1 year ago




86 SENATE Tuesday, 14 February 2017 Palliative Care Tasmania does a lot of work in professional development, helping people in health and aged care better understand how to care for people who are dying and how to support them and their families in making informed choices about their care. But Mr Mathewson also pointed out that the closure of this program will lead to reduced support for individuals, families and communities. Last week, the ABC highlighted the story of Trish McDonald, a patient with stage 4 melanoma. Seeking answers about her own mortality, Ms McDonald enrolled in a course on death and dying run by Palliative Care Tasmania. Not only did Palliative Care Tasmania help her to understand her situation; they also helped her to approach the subject of dying with her son, who was 11 years old at the time of her diagnosis. In the online article, Ms McDonald spoke passionately about the need for the service Palliative Care Tasmania provides. She said: To have education within the community about death and dying, that's hugely important because if you don't talk about it, it's hidden. We know that encouraging conversations with family about death and dying and that knowing how to approach those conversations and what to discuss leads to an improvement in end-of-life care. These conversations, and the education that helps facilitate them, have a massive impact in improving the quality of life for people who are dying, while also saving millions of dollars in acute care. Not only in Tasmania but across Australia, there is a need to change attitudes to death and dying and to encourage conversations about end-of-life care. This project has covered major ground in meeting this need in Tasmania, but there is much more to be done. With the closure of Palliative Care Tasmania, there is no other organisation or agency that can provide this service in my home state. To demonstrate the degree to which Tasmanians value the work of Palliative Care Tasmania, a petition I organised to call for further funding attracted more than 1,000 signatures in just a few weeks. When Palliative Care Tasmania closes its doors, I will be making it very clear to those petitioners that this intransigent government is at fault. Unlike the Turnbull government, Labor understands the value of Palliative Care Tasmania's work in this area. Prior to the last election, we committed to extending their funding so that they could continue to deliver the project for another three years. Not only did we commit to extending this project but we also committed to evaluating it for a national rollout. What we are facing now is the impending closure of a highly successful program—a program that should be rolled out across Australia but instead is ending because of the pig-headed ignorance of this government. The kind of community education that Palliative Care Tasmania provides is vital to improving end-of-life care in Australia, yet this government has demonstrated that it does not understand the value of community education in end-of-life care. To allow Palliative Care Tasmania to close is absolutely shameful, and it is right that those opposite be condemned for it. Tasmania Senator URQUHART (Tasmania—Opposition Whip in the Senate) (19:49): Cradle Mountain is a globallyrecognised natural landmark. The look on a visitor's face the first time they gaze up at its presence and beauty is why its tourism potential has been recognised for over a century. It was in 1911 that Austrian naturalist Gustav Weindorfer bought land in Cradle Valley and built the original 'Waldheim' chalet for guests to use as a base when exploring the region. Our First Australians have used the land for at least 10,000 years, with the valley and surrounding area containing many Aboriginal living areas and sites. Cradle, as it is affectionately known, attracts over 200,000 visitors each year and, in the second half of 2016, there was a 20 per cent increase in visitor numbers compared to the same period the year before. These visitors support thousands of jobs and millions of dollars of investment both in the valley and across Northern Tasmania. To meet the expectations of visitors and to ensure we continue to preserve the valley, urgent infrastructure upgrades are needed at Cradle. The Tasmanian National Parks Service, Tourism Industry Council Tasmania, Kentish Council and the regional Cradle Coast Authority developed the Cradle Mountain Master Plan, which they presented to all political parties before last year's election. Labor made a commitment of federal funding of $15 million, but the federal Liberals, despite their slogan of 'jobs and growth' and despite the then federal tourism minister living just an hour away, could only stump up $1 million for a feasibility study. What has developed in the seven months since the election demonstrates how little the Liberals care about Tasmania. Prime Minister Turnbull and then tourism minister Senator Colbeck made a clear commitment during the election. Despite his appalling result in Tasmania, the Prime Minister must honour his commitments to the Tasmanian people and deliver the promised funds. But today we have learnt that the process for delivering just the $1 million for the feasibility study is to give the money to the state government first. Instead of the funding being administered by the Commonwealth and delivered directly to the Cradle Coast Authority, an organisation which regularly receives direct Commonwealth grants and is equipped to manage them, the federal and state Liberals have decided to deliver the money to the Cradle Coast Authority through the state government's great bureaucratic white elephant, the Coordinator- CHAMBER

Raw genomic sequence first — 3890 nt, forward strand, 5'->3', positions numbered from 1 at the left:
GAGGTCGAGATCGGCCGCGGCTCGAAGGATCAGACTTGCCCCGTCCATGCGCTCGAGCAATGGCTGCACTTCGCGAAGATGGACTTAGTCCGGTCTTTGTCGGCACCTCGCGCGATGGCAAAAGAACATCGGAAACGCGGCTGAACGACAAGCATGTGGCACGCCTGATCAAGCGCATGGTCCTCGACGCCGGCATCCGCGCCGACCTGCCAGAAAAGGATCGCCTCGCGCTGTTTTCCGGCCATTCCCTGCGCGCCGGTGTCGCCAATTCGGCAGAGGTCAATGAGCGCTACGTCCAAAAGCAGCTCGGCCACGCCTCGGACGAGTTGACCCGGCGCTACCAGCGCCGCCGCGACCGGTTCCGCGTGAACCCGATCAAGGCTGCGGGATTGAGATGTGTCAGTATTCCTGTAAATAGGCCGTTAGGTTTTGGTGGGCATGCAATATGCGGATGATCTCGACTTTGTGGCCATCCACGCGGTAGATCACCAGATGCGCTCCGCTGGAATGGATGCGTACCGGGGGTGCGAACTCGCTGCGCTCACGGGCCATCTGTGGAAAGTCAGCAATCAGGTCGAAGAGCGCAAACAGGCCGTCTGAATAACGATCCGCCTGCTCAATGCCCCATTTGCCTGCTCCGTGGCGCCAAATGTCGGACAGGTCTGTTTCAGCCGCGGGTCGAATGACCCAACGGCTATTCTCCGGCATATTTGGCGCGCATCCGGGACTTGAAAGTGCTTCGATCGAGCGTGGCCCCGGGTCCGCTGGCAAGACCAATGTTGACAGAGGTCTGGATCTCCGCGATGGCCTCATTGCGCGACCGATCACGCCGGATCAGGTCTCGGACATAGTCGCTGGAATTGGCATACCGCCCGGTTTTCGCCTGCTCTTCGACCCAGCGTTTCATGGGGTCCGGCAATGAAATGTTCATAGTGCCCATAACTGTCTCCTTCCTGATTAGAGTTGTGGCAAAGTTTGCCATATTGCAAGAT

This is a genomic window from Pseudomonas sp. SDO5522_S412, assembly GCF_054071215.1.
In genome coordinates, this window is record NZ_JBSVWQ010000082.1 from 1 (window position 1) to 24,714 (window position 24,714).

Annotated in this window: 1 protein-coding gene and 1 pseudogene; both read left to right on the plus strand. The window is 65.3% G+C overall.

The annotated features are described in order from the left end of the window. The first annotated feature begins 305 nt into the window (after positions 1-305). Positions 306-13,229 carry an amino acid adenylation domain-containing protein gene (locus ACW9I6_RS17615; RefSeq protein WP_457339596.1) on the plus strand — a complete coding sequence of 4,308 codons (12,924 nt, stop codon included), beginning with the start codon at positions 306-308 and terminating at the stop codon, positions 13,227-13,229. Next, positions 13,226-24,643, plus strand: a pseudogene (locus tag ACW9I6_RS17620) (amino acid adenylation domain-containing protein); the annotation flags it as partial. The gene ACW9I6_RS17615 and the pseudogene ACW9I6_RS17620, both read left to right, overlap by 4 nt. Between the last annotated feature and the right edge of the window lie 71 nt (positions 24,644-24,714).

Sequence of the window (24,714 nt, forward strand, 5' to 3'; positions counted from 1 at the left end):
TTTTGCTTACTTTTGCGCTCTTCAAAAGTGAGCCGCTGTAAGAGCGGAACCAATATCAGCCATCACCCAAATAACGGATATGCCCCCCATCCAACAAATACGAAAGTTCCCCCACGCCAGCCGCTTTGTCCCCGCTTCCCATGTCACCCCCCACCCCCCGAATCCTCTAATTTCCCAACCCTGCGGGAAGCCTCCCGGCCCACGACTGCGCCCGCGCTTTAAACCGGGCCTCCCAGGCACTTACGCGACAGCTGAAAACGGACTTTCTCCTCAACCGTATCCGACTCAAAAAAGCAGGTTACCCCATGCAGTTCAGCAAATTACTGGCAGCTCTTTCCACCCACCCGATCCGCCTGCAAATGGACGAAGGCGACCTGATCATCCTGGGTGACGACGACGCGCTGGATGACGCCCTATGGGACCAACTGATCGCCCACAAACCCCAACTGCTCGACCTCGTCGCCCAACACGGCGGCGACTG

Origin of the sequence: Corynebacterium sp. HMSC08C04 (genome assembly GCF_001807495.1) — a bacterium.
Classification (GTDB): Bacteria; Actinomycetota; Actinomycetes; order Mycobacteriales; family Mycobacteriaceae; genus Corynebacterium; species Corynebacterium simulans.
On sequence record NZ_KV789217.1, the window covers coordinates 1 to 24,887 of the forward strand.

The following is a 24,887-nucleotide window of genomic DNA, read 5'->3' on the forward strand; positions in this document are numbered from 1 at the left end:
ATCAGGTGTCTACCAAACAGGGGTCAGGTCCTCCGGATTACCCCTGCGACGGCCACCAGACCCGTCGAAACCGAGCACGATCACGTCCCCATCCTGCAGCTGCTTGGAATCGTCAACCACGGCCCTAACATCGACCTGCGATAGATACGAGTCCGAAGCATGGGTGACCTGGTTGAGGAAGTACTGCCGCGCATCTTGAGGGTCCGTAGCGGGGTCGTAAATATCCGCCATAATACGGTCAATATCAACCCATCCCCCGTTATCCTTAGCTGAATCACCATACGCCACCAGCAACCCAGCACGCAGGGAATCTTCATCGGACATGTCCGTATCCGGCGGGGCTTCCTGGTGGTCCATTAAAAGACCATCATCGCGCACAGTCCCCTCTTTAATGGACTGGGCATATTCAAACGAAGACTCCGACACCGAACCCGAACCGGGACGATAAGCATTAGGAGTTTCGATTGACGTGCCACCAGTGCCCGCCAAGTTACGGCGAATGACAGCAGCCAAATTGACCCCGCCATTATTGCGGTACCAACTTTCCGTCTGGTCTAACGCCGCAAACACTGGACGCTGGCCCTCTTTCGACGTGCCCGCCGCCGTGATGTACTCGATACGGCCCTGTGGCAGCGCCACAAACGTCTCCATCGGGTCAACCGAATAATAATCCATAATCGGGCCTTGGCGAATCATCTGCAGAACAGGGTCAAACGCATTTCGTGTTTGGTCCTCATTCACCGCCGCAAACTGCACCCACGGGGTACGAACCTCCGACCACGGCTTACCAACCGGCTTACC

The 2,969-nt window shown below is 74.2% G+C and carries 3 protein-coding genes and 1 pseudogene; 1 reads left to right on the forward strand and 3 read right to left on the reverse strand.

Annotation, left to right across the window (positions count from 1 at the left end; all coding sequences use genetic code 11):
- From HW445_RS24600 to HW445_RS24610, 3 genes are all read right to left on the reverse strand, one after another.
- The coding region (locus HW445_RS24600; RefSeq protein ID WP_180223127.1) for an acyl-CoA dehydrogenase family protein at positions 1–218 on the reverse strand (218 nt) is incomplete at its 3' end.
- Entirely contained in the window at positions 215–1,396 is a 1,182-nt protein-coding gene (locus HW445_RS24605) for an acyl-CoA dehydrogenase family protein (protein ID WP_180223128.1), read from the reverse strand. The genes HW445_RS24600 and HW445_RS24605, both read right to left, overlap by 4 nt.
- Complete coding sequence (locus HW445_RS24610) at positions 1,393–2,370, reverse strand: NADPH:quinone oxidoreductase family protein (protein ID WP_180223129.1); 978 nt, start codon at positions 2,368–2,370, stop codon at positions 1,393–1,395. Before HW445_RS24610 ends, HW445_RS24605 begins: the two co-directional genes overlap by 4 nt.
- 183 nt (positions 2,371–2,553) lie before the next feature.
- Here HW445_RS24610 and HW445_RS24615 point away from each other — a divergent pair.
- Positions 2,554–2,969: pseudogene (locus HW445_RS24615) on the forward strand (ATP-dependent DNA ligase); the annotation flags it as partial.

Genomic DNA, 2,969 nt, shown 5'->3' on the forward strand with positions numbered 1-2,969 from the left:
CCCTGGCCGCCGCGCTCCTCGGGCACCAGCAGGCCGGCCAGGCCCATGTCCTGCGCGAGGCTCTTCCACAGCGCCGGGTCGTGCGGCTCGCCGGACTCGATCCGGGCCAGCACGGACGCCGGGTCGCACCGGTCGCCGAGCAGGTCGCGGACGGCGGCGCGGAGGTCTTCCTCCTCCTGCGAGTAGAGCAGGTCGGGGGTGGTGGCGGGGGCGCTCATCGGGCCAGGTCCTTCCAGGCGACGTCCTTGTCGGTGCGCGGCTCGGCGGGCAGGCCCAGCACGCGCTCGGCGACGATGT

Tuesday, 14 February 2017 SENATE 87 General. I note that when announced by the state Liberals the Coordinator-General was meant to attract new investment to the state, not manage Commonwealth grants that could be managed directly. The people of Tasmania are crying out for new investment. Whether the conservative ideologues in the Liberal Party like it or not, there is a strong role for government in attracting investment to Tasmania. What we need for investment is certainty, not silly games from a government that continues to fight within itself rather than get on with the job that the Tasmanian people deserve. Tonight, I call on the Prime Minister and Senators Abetz, Bushby, Parry and Duniam to do what Labor did in government—hunt as a pack and deliver for Tasmania. Senators, you need to go and demand that the Prime Minister and the minister responsible deliver the funds as per the Prime Minister's election commitment, and then follow it up with constant pressure to ensure the Prime Minister matches the commitments of federal Labor and your state Liberal colleagues of $15 million from each jurisdiction. Use the government investment to attract private investment and get the development started. The project is the No.1 priority for Tasmania's tourism industry and is supported by all levels of government. The development will generate 145 full-time jobs during construction and 113 new full-time jobs once complete. It will support thousands more jobs in both the Cradle Valley and across northern Tasmania. It will give tourists from across the world a sensational experience as they enter the valley. It will deliver a second 'wow' that supplements that natural beauty. The Cradle Coast Authority recently said that visitors are reporting disappointment with the sense of arrival at the valley. Therefore, it is a real risk that the attractiveness of Cradle will be overtaken by other sites. The chase for tourists only gets harder each year. This project must be supported properly by this government. I urge the government to get on with the job of governing and deliver their election commitments to the people of Tasmania. Brandis, Senator George Pauline Hanson's One Nation Senator KETTER (Queensland) (19:54): During question time today, I asked a few simple questions. However, when you are dealing with the most accident-prone Attorney-General in history, Senator Brandis, nothing is ever quite that simple. As usual, the Attorney-General took the Senate down a long, windy and unedifying response. In fact, his claims were false. His claims that the Queensland Labor Party had approached One Nation for preference deals were not true. Senator Brandis' claims that my colleague, Senator Chisholm, was the state secretary at the relevant time of the alleged approach were also false. The behaviour of the Attorney- General is misleading, disappointing and extremely unhelpful. In his answer, Senator Brandis attempted to somehow tie a senator, Senator Chisholm, to preference deals with One Nation in Queensland. Senator Dastyari raised the point earlier on as a point of order. Senator Brandis, please be aware that Senator Chisholm is not the state secretary of Queensland Labor; he is a Senator. I understand that Senator Brandis must be upset. His Western Australian colleagues have thrown him and the Queensland LNP under the bus. Indeed, Senator Brandis has previously thrown his own Queensland LNP team under the bus—after previously revealing that he does not think they are very good. Senator Brandis' current rhetoric suggests that the Queensland Liberals will go down a similar path to the Western Australian Liberals. I say this because of his reluctance to denounce One Nation policies. What I can say, like the rest of my Labor colleagues, is that there will be no deal between One Nation and Labor. How can Senator Brandis sit in this place—how can he seriously sit here in the Australian Senate—and in good conscience contemplate support for One Nation's policies? During question time, I also referred to comments from the former Treasurer, Mr Costello. The former Treasurer denounced One Nation's foolish economic policies, as did former Prime Minister John Howard, but the current government supports them. Senator Brandis, the senator representing the Prime Minister and the Leader of the Government in the Senate, is somehow unable to denounce their policies. Although, to his credit, the Attorney-General did accept that the two per cent flat tax was a foolish policy. This is shameful. It is shameful because their policies do not make any sense. As I said in question time, one senior cabinet minister has claimed that One Nation's approach had a certain 'economic rationalism', 'reflective of what it is to govern Australia in a fiscally responsible way,' and that theirs was a 'mature approach to economic policy'. Let me just reiterate what those policies are. One Nation's policies include: the flat two per cent tax on every Australian; exploring the removal of federal taxation; getting rid of penalty rates across the board—and, for me, that is one of the most serious of One Nation's policies which can cause the greatest of harm to vulnerable workers across the state of Queensland; opposition to globalisation; opposition to free-trade economic policies; and a promise to withdraw from international treaties. If these policies are the policies which are part of what the CHAMBER